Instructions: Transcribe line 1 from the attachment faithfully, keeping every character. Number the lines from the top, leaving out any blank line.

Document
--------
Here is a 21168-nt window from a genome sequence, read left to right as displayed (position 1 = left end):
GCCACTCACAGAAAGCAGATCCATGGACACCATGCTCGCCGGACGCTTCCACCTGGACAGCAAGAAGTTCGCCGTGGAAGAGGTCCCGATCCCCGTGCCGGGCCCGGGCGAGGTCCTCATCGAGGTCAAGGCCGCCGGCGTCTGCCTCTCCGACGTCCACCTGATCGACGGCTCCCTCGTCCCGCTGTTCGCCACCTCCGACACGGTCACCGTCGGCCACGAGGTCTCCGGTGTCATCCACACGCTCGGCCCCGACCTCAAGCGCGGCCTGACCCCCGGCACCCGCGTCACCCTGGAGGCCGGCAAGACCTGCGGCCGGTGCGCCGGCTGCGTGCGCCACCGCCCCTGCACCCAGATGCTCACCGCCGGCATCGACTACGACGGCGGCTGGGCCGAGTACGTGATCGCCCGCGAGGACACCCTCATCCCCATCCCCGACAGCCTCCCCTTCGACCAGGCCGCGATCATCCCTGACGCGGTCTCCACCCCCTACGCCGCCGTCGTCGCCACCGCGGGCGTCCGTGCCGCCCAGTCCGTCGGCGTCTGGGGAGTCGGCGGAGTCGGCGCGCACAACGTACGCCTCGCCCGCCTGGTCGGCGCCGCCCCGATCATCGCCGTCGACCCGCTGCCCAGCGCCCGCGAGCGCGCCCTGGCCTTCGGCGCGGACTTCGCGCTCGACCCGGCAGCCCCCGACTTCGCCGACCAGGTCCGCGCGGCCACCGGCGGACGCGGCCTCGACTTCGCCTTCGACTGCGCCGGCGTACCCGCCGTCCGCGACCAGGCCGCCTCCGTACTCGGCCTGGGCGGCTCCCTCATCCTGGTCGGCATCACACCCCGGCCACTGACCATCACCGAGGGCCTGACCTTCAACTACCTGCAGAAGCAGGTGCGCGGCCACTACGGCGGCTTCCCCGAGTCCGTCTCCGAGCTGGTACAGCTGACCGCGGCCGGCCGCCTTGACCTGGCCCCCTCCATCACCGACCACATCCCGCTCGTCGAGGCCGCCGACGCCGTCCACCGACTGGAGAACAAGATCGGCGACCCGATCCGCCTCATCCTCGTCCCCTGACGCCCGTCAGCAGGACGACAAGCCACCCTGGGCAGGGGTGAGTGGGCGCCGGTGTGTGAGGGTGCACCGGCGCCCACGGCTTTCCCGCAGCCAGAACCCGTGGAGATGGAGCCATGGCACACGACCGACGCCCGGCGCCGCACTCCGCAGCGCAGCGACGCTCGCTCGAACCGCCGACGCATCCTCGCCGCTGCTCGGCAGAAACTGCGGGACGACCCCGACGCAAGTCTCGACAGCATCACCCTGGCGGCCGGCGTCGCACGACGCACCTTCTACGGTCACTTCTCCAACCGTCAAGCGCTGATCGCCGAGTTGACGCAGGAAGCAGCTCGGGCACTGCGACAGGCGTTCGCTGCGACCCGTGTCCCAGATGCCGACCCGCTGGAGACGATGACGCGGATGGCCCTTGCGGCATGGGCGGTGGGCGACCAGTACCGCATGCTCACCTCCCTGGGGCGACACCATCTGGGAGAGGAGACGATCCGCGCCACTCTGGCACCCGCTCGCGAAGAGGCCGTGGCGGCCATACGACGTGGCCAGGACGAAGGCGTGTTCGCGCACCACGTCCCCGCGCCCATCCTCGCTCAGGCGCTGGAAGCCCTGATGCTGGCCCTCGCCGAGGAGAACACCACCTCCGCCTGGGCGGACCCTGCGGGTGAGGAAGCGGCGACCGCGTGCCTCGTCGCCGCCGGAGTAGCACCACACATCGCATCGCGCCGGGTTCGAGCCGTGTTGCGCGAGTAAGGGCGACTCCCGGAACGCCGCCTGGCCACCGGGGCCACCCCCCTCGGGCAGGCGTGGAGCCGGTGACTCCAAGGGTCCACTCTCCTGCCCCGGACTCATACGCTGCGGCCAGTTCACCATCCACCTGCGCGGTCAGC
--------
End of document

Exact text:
Here is a 21168-nt window from a genome sequence, read left to right as displayed (position 1 = left end):